as afraid as I am to post this opinion on slashdot of all places, ... already has such strongly held opinions that they get angry at you for even asking in the first place.
Naw, no worries mate. You should never be afraid to ask. Don't let the maniacal group of fanatical, hammer-wielding zealots put you off.
As I understand it, net neutrality is a set of U.S. government regulations that prohibit an ISP like Comcast from charging, say Netflix, more per GB than they charge me per GB.
Network neutrality is how the Internet works. Network neutrality regulation is the governments attempt at keeping it from falling apart. There's been a pretty obvious political campaign to get the two conflated. The thing with extorting extra money out of specific services is one aspect of it.
Network Neutrality: It prevents ISPs from fucking with your packets in transit. It's fundamentally how the Internet works and has always worked since it's inception. The Internet is a bunch of networks interconnected all sharing and carrying each other's packets through a vast web. It's pretty cool. Small ISPs pay those above them for connections, and charge those under them, and "peer" with their neighbors on all their borders. So if JoeISP next door has a million packets last month that needed to cross your lines to get to something on the other side, and you had a million packets that needed to go through his servers, you're both square.
And neither of you fuck with those packets in transit. You don't slow down all of Joe's customers packets. You don't look through them and drop all the stuff related to cats. You don't differentiate if they're going to France or to Kansas. You don't care if they're smut or if they're stock orders. You don't care if it's netflix traffic or hulu traffic. It's all equal and you carry it as neutral as possible. (and, there's some exceptions like VoIP being treated differently than downloads, it's not a perfect system).
Now, if Joe was a real dick, he could go to Netflix and demand an extra $50 or he'd drop all their packets. Or make Google queries 10s slower than Bing searches. Or block anything going to or from China. Or block all porn. Or refuse web connections to a subset of the Internet unless the customer pays extra. All of that breaks network neutrality, and is a way for ISPs to make an extra buck on top of actually providing Internet service.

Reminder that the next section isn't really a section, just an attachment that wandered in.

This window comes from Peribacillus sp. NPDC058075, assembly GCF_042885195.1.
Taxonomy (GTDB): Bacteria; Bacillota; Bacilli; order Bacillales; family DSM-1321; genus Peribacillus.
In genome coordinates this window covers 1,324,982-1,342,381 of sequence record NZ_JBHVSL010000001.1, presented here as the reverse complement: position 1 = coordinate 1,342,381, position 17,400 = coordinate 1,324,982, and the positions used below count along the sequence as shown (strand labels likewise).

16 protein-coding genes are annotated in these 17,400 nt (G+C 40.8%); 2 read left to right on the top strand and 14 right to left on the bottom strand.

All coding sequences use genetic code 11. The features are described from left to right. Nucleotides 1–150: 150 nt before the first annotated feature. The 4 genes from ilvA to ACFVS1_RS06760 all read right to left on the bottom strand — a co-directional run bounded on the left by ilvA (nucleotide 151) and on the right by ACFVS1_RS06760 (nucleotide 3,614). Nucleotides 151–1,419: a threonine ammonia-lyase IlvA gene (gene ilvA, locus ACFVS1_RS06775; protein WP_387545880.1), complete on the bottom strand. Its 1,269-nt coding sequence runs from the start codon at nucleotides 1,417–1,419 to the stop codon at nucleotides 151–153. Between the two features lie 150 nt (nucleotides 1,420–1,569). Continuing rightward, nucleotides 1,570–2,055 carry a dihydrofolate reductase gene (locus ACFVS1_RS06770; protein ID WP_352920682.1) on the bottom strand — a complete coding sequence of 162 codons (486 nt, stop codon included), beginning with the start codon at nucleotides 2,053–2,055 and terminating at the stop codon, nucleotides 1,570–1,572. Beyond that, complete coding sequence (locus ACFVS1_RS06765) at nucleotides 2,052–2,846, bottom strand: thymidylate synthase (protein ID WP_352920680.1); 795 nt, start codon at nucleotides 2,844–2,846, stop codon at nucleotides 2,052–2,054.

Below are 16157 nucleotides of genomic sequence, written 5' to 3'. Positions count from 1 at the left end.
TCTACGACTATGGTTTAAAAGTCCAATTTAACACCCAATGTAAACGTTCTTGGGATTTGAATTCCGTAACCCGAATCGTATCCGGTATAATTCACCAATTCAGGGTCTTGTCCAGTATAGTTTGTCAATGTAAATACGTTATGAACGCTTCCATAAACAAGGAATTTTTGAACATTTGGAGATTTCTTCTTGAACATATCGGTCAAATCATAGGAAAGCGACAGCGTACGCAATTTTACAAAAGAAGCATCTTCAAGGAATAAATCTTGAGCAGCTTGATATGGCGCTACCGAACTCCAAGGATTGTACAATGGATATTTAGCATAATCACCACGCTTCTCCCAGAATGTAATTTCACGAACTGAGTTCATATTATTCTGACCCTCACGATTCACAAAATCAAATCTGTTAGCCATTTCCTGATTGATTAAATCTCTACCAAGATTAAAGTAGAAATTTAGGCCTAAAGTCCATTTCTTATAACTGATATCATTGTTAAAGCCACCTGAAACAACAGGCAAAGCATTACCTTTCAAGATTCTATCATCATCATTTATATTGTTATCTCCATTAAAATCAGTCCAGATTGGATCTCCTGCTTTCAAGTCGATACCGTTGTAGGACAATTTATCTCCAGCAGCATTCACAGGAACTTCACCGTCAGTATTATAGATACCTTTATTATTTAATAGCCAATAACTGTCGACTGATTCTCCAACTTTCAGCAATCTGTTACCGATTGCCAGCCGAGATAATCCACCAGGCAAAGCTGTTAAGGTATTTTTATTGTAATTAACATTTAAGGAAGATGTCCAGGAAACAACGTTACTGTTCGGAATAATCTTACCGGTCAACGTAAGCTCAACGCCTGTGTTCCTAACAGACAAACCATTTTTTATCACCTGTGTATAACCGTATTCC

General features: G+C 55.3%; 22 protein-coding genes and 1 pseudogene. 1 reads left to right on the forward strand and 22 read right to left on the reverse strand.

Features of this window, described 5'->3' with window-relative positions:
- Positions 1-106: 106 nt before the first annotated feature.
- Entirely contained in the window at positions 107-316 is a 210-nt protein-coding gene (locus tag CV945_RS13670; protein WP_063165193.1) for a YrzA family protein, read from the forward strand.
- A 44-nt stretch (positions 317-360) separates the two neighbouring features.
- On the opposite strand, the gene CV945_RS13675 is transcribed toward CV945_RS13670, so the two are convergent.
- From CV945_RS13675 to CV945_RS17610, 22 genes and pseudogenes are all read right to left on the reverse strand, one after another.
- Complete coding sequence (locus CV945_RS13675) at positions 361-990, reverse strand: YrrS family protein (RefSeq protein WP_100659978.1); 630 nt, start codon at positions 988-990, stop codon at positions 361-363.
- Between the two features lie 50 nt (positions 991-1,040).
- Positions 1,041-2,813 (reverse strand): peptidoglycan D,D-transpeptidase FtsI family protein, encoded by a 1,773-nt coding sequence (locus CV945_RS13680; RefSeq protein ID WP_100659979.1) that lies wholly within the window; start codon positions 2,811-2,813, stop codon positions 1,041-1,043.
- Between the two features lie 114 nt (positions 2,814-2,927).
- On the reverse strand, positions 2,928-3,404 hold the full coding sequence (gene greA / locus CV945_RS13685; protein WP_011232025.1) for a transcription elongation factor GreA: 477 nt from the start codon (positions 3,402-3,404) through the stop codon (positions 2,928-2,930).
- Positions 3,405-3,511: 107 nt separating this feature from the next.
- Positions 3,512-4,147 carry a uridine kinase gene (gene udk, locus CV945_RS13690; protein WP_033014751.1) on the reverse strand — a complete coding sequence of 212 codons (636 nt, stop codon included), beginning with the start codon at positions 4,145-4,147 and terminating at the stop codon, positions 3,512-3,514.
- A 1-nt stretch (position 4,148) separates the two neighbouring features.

Netflix officially don't care anymore as they're too big to bully around. Could you imagine buying Comcast and simply not having that include Netflix? PFt, no. Customers would flock to alternatives. Netflix can play that game of chicken and double-dog-dare Comcast to shit all over their customers and give degraded service. Hell, they're international, they can weather the storm. 10 years ago when they started competing with cableTV, they really REALLY cared.
The FCC was trying to enforce network neutrality by classifying the Telecom giants as common carriers like Fedex. Which means they can't fuck with the goods in transit (and that they're not responsible for what people send). If business REALLY wanted to bitch-slap the telecoms for changing that, Disney could sue them all for all the piracy their services are aiding. But that's a legal nuclear option. Prior to the FCC pulling that trigger with classifying ISPs as common carriers is that the market consolidated and competition died off. Before, asshats like JoeISP didn't try to break network neutrality as the network would simply route around it, and everyone depended on everyone else playing nice. Now that there's only a handful of major ISPs that refuse to compete with each others territory, there's no free market, and capitalism is fucked.
but we're still talking about the government prohibiting a specific type of contractual agreement between two corporate entities - that almost never goes well for anybody except the incumbents.
Hmmm, it might seem that way to a cynic. But plenty of things are prohibited and everyone agrees they ought to be. Like one corporation paying another to beat up and shoot the rabble-rousing union strikers ala the Pinkertons. Or blatant collusion like Union Pacific refusing to transport the oil you found on your land unless you sell it to Standard Oil for a pittance. Or banks using your money to invest in risky deals without telling anyone. These are all illegal. Now. They were previously acceptable contractual agreements between two corporations. To claim that any sort of business regulation is a bit... philosophical. Do you really want bankers and stock traders to play fast and loose with your investments like they did leading up to 2007? But yeah, there's plenty of way to fuck up the regulation and enforcement of network neutrality. I liked the FCC's common-carrier classification as it didn't introduce any sweeping new rules, it just applied old established rules to telecoms. The downside, as we're seeing, is that the head of the FCC changes every election cycle. If the FCC can't ensure the Internet stays healthy, then we'll have to have legislature do it. Or the FTC could bust up the telecoms with Sherman's hammer. That's also viable.
Or, look at it this way: The "incumbent", the current person in charge of deciding where and how your packet get places, is you. The masses. The users. We want that to remain in place and for the Internet to stay like it's always been.